The problem is not whether you tolerate religion, because you should in a democratic state respect every religion + atheism. The problem continues to be, for me, very clear: how do you exactly define "religious politics" (couldn't we call G.W. Bush's "Crusade against terrorism" religious politics?) and the clear mechanisms by which you keep it separated or interconnected with a secular state and its decisions, in practical terms. That's where all the problems come up.


Emanuel Paparella2009-04-10 20:22:53
Ms. Pereira, “religious politics” as explained clearly in the essay, obtains in a population which respects freedom of religion or non-religion (atheism) but is also a largely practicing society believing in a higher creative power as is the case in democracies such as the US and India where religion is indeed part of their politics. In America at leas 90% of the population believes in God and some 60% practice their religion, whichever it happens to be. Which is to say, religion in those societies is considered an important cultural heritage, not to be treated lightly and caricaturized as a vestige of superstition and obscurantism, a la Voltaire, (the one who talked of that “nasty thing,” the sooner gotten rid of the better, thus confusing in his supreme “enlightenment” religion per se with the abuses of religion and throwing out the baby with the dirty bathwater, to be relegated to the private sphere of assorted bigots. As suggested in the essay, that is where the problem lies, as Habermas, among other scholars has well pointed out. Paradoxically, that kind of mind-set is the other side of the coin of religious intolerance and bigotry. It too expresses an intolerant attitude when it comes to religion often expressed in caricature and outright slander. Had you read the essay a bit more carefully and aerenically without ideological lenses, you would have notices that I expressely chide Christians for being nostalgic for Medieval Christendom a la Charlemagne. I also wrote that both Brazil and Italy have changed their constitution by which they are now secular states with religious politics. In any case, stay tuned. I have just sent a follow-up essay which deals with the issue of what happens when religion is deemphasized in a culture, to wit China which has copied all the worst features of capitalism and none of the virtues of democracy and religious freedom.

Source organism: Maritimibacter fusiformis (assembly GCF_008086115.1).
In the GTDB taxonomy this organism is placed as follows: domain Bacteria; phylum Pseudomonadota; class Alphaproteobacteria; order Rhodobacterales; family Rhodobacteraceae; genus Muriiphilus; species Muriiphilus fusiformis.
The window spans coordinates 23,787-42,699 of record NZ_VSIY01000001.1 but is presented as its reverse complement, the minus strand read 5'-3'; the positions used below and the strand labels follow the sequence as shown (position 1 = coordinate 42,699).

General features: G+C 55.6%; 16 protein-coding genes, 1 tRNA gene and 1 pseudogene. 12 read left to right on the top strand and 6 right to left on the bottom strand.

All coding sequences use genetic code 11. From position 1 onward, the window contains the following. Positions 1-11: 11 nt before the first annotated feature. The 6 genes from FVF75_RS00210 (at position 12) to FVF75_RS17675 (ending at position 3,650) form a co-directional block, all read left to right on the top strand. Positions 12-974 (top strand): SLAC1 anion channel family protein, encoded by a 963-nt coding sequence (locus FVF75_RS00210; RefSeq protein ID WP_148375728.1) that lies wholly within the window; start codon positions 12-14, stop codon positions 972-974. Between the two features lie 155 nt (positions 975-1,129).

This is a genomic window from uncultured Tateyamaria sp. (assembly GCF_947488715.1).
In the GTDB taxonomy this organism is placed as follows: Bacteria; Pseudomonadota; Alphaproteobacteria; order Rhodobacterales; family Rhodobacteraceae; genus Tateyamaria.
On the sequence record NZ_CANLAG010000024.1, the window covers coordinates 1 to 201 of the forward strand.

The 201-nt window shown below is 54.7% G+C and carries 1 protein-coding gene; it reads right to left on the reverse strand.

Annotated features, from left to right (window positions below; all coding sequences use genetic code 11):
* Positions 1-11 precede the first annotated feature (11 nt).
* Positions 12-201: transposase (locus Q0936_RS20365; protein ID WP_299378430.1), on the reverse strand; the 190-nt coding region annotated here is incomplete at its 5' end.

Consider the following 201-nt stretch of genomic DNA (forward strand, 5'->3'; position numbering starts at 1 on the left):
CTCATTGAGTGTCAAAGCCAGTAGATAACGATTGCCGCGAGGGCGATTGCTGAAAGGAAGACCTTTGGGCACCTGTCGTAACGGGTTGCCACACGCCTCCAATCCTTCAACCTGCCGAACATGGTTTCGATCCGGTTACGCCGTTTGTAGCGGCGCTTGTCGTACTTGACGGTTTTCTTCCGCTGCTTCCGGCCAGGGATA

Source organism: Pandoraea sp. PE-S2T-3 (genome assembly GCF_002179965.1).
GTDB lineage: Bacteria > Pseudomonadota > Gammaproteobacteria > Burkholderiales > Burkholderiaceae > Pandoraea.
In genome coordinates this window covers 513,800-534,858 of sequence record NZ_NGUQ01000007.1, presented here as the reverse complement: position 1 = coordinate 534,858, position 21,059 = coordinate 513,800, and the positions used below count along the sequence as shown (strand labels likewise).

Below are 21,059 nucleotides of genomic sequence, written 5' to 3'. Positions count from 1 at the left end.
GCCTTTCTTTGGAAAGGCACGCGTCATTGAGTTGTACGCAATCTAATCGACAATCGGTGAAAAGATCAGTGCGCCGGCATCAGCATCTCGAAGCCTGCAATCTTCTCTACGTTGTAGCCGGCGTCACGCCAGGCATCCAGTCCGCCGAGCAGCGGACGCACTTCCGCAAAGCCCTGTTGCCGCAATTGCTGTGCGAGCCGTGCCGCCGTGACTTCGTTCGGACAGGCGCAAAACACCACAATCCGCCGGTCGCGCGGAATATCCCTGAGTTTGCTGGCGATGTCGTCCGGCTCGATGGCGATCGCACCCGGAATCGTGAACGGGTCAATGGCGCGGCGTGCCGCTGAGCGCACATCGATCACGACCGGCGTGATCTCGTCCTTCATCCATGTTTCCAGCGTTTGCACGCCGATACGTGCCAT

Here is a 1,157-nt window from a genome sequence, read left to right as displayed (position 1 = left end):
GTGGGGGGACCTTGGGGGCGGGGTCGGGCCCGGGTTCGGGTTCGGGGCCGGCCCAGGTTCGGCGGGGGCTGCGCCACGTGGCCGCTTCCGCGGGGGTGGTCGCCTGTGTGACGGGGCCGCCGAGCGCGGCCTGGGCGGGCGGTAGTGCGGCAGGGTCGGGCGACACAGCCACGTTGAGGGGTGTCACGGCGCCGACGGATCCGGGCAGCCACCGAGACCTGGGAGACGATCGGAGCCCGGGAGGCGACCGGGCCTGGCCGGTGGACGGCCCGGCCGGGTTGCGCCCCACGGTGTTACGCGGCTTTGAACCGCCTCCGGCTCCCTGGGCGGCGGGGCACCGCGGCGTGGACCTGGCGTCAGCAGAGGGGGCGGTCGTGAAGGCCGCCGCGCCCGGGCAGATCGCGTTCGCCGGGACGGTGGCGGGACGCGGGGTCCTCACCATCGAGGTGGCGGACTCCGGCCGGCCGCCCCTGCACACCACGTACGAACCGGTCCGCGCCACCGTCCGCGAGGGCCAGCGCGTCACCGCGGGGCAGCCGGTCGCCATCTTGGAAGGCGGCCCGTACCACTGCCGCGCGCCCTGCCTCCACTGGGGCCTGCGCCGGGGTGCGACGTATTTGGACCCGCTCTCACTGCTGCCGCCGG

AP2009-04-11 05:12:25
China is pretty much a dictatorship and I prefer to discuss democracies. One thing is to emphasize religion as an important part of a culture, the other is to allow religious leaders to make the laws, decide in the place of the elected representatives and be the supreme judges - don't you think? I thought so.